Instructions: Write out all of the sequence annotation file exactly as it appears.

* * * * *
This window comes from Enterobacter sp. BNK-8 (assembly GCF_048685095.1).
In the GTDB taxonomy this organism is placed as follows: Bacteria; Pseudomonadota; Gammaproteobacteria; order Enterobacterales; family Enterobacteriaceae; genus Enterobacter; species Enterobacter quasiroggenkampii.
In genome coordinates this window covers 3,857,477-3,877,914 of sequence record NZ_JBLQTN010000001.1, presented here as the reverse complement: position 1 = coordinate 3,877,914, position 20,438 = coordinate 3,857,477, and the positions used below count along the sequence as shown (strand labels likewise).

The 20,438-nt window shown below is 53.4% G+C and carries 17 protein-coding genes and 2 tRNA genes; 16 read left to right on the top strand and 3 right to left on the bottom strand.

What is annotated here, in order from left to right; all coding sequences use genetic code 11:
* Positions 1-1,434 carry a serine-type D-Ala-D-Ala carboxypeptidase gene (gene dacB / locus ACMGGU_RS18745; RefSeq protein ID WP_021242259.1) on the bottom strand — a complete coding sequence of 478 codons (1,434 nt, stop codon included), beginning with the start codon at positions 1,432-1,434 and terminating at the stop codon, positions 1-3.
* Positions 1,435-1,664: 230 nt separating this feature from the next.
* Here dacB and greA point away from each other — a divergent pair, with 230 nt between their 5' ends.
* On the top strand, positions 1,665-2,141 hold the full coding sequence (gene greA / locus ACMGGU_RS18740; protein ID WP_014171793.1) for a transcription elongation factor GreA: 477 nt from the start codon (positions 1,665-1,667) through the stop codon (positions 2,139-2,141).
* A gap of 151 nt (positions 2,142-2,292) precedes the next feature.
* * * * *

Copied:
This window comes from Enterobacter sp. BNK-8 (assembly GCF_048685095.1).
In the GTDB taxonomy this organism is placed as follows: Bacteria; Pseudomonadota; Gammaproteobacteria; order Enterobacterales; family Enterobacteriaceae; genus Enterobacter; species Enterobacter quasiroggenkampii.
In genome coordinates this window covers 3,857,477-3,877,914 of sequence record NZ_JBLQTN010000001.1, presented here as the reverse complement: position 1 = coordinate 3,877,914, position 20,438 = coordinate 3,857,477, and the positions used below count along the sequence as shown (strand labels likewise).

The 20,438-nt window shown below is 53.4% G+C and carries 17 protein-coding genes and 2 tRNA genes; 16 read left to right on the top strand and 3 right to left on the bottom strand.

What is annotated here, in order from left to right; all coding sequences use genetic code 11:
* Positions 1-1,434 carry a serine-type D-Ala-D-Ala carboxypeptidase gene (gene dacB / locus ACMGGU_RS18745; RefSeq protein ID WP_021242259.1) on the bottom strand — a complete coding sequence of 478 codons (1,434 nt, stop codon included), beginning with the start codon at positions 1,432-1,434 and terminating at the stop codon, positions 1-3.
* Positions 1,435-1,664: 230 nt separating this feature from the next.
* Here dacB and greA point away from each other — a divergent pair, with 230 nt between their 5' ends.
* On the top strand, positions 1,665-2,141 hold the full coding sequence (gene greA / locus ACMGGU_RS18740; protein ID WP_014171793.1) for a transcription elongation factor GreA: 477 nt from the start codon (positions 1,665-1,667) through the stop codon (positions 2,139-2,141).
* A gap of 151 nt (positions 2,142-2,292) precedes the next feature.